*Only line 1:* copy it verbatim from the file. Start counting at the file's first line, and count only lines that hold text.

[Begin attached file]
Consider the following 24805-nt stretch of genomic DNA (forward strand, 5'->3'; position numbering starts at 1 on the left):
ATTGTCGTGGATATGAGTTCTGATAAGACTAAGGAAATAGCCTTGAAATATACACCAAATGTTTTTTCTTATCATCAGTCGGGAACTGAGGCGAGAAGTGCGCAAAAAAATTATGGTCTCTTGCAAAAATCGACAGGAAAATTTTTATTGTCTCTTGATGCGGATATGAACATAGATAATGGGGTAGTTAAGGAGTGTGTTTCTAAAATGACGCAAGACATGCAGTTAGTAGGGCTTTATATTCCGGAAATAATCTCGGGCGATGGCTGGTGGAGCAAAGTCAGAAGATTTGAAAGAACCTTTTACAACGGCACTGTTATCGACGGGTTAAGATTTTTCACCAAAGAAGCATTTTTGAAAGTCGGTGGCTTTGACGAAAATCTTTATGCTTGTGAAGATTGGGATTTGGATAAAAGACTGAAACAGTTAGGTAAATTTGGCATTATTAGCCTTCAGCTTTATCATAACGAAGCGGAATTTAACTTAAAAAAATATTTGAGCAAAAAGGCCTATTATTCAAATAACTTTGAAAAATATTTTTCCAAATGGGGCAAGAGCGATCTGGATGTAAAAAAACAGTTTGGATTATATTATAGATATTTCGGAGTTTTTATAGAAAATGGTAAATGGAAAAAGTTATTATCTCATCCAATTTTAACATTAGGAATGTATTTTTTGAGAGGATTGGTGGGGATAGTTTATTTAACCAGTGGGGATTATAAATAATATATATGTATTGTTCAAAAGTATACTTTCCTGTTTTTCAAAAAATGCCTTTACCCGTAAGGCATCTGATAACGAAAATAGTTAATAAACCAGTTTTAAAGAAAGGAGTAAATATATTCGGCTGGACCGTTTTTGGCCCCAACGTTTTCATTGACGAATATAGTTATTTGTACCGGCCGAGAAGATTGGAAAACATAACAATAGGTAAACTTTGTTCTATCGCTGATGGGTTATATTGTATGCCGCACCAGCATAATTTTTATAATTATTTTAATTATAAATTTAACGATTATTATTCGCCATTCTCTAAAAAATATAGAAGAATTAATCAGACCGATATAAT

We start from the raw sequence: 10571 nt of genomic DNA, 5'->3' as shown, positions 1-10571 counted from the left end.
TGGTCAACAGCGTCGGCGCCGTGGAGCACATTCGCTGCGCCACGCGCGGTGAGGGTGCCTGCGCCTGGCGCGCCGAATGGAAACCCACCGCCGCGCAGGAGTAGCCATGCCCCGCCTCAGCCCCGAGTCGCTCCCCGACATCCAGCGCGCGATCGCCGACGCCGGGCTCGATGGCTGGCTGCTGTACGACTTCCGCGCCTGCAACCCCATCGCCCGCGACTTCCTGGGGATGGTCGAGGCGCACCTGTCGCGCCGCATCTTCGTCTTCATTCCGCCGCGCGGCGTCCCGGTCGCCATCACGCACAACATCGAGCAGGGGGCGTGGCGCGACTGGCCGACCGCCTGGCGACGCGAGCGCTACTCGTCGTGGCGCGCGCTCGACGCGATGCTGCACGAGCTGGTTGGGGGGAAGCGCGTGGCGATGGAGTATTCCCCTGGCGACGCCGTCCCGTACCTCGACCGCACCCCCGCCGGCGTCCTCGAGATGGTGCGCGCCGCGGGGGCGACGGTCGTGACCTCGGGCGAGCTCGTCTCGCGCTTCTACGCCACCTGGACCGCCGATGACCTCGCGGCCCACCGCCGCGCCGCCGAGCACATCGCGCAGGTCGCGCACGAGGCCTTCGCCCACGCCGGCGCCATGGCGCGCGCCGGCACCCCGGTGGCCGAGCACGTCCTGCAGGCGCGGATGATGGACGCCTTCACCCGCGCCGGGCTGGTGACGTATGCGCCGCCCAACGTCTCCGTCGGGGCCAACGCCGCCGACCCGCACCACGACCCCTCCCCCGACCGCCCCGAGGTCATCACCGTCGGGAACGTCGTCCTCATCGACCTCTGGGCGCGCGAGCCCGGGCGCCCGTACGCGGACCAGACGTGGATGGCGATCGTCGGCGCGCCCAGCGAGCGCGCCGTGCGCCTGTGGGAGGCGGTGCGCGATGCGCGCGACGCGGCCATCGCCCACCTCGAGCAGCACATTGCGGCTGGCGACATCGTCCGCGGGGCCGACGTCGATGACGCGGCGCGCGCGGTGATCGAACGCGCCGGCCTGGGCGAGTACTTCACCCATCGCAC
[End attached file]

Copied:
Consider the following 24805-nt stretch of genomic DNA (forward strand, 5'->3'; position numbering starts at 1 on the left):